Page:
Some websites tell you that particular software or approaches are inadequate or insecure only to recommend the same in other articles written by the same author. Additionally, some authors recommend configuration or implementations based on any facts but paranoia or ideological beliefs (again).

Ultimately, you wonder what to do next since different websites recommend contradictory things.

Indicator 4: Articles spread typical myths

All indicators mentioned in this article lead to myths. Some readers repeat the false stories they read or heard somewhere. We debunked some of the most common myths in several articles:

Another prevailing myth is the “privacy-friendly and secure world of XMPP.” In reality, server admins (and server-side attackers) can log and modify nearly everything, including cleartext passwords, contacts, reading statuses, and device activity.

In our opinion, the authors of InfoSec articles could avoid most myths by thoroughly researching their topics. Unfortunately, some authors only repeat stories written somewhere else without checking them.

Indicator 5: Authors have no background in InfoSec

Authors with no background in InfoSec are the last indicator. Does this mean that any author must be a Hollywood hacker? No.

In reality, there are many different domains of information security. A degree in Computer Science isn’t necessarily a requirement to work for an InfoSec company. Typical InfoSec jobs are incident responders, security auditors, security awareness officers, penetration testers, chief information security officers, security code auditors, security analysts, forensics experts, security architects, security consultants, vulnerability assessors, and many more.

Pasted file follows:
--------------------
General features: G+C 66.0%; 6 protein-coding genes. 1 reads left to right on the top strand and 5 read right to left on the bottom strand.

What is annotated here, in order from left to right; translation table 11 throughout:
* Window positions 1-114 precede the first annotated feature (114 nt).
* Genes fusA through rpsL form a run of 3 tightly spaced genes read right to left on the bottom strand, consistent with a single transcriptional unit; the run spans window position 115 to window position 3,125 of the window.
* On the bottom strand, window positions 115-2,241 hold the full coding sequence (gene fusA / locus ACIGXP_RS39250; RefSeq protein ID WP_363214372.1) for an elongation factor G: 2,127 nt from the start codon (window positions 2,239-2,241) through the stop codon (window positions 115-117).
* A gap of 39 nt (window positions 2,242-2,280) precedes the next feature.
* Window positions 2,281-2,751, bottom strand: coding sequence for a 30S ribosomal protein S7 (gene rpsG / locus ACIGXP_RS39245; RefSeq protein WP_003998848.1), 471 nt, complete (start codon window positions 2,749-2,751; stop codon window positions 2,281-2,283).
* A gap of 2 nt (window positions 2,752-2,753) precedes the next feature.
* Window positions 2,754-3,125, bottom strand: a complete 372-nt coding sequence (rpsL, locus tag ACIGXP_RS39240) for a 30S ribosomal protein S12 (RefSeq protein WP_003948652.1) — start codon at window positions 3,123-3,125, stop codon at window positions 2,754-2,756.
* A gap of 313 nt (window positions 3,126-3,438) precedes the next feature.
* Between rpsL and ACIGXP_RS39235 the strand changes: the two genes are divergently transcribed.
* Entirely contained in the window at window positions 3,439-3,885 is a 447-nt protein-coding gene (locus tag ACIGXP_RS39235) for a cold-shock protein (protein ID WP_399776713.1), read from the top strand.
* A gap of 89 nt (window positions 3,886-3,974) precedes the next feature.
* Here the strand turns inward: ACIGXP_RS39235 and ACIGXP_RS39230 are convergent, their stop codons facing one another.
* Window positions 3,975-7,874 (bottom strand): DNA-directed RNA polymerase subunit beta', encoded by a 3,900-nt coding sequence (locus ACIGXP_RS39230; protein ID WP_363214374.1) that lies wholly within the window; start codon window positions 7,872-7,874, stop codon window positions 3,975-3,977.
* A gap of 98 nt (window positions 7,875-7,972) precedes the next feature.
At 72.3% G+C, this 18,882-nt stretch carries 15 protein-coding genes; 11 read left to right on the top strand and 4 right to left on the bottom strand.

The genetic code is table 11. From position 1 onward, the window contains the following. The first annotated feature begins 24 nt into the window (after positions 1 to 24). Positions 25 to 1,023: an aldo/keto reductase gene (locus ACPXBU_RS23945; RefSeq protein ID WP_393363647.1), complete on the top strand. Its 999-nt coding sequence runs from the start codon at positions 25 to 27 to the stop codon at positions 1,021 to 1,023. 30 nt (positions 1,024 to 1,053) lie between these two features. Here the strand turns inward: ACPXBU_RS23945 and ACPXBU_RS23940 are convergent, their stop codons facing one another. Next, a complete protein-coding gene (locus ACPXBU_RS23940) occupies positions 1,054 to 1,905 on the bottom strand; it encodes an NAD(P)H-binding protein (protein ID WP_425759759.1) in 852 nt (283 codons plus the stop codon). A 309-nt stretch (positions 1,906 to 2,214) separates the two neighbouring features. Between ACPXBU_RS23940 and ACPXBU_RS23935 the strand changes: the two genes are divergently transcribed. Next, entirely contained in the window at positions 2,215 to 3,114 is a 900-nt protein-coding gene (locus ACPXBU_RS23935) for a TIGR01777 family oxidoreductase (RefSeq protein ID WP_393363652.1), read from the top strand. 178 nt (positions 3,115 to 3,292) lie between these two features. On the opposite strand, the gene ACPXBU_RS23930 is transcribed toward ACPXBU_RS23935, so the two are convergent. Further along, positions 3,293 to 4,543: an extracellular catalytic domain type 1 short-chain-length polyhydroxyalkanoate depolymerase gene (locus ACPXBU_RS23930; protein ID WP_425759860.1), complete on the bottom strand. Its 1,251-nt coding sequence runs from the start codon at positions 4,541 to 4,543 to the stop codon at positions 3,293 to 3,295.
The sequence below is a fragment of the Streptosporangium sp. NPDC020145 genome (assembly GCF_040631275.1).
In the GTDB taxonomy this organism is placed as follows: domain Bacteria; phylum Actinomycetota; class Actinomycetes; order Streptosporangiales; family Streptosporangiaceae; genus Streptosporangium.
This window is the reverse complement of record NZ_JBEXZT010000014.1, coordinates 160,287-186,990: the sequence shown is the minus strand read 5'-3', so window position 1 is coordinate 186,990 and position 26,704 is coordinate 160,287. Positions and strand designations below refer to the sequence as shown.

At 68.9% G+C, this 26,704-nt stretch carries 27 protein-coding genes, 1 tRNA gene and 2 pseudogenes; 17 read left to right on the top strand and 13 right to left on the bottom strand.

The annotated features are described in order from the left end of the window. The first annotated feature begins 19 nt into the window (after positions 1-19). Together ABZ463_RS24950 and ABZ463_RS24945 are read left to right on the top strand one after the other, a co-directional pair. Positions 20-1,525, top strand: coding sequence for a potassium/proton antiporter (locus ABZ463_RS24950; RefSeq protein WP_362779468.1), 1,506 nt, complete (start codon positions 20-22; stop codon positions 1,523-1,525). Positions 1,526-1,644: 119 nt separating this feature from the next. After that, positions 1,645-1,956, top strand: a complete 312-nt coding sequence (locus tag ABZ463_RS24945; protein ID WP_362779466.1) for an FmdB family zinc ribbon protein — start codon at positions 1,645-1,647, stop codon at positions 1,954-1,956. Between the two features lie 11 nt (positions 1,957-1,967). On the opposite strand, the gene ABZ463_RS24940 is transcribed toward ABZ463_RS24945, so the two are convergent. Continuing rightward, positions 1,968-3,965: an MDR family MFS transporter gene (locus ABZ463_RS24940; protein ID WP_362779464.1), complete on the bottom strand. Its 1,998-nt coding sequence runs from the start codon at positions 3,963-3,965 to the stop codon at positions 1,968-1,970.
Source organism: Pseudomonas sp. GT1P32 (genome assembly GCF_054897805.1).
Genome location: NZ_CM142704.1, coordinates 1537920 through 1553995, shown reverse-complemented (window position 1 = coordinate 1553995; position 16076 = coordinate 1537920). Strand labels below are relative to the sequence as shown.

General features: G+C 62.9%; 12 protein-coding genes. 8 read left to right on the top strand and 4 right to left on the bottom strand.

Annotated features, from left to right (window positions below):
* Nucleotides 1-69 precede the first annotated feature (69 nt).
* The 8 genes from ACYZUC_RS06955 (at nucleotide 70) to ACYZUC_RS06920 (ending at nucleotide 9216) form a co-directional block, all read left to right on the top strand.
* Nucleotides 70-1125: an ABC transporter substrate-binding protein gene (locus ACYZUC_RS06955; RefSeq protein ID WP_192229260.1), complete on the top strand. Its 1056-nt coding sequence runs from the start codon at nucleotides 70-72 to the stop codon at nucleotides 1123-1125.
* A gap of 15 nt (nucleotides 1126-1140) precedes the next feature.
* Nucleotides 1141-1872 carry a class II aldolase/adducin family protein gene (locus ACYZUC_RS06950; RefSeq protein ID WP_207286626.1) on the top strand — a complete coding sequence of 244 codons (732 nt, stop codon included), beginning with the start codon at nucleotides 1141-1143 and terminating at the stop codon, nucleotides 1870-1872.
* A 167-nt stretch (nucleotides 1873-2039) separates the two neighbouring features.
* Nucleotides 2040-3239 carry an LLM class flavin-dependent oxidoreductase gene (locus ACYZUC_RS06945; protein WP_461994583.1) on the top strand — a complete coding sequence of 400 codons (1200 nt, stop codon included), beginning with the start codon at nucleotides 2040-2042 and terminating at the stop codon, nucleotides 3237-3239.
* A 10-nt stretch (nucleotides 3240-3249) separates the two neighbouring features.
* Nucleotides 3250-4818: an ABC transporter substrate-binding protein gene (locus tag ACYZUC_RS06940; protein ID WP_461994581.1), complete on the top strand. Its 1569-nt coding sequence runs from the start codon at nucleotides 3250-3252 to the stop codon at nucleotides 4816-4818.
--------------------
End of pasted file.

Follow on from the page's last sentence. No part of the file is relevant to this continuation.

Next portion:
These jobs require different skills and diverse educational backgrounds. They have different focuses in the InfoSec world. Besides, the privacy or data protection world consists of many legal and contractual aspects in most countries and differs from information security.

Some authors of InfoSec articles don’t have an InfoSec background at all. This is fine as long as they provide fact-based information. However, some authors create their own facts and continue to spread myths, leading to the problems mentioned above.

Summary

Nowadays, information security affects everybody, but some people try to milk this topic to make money in a post-Snowden world. Articles based on ideological beliefs and hearsay quickly result in myths and insecurity.

We conclude this article with several tips:

  • Keep in mind that information security is much more than only technology—also read about information security awareness, risk management, and processes/organization.
  • Keep in mind that there are no international privacy laws or InfoSec regulations. Depending on the author’s home country, tips and recommendations differ.
  • Check the professional background of an author, if possible.
  • Check whether the author only promotes his own articles and tries to create a filter bubble to make money.
  • Challenge blanket statements and check different websites for more information—an alleged fact can quickly turn into another myth.
  • Search for lists with well-known websites about information security.
  • Help to debunk myths by carefully researching topics before sharing biased articles.
  • Clearly define your goals when talking about information security. You can’t implement everything, and there is no state of 100% security.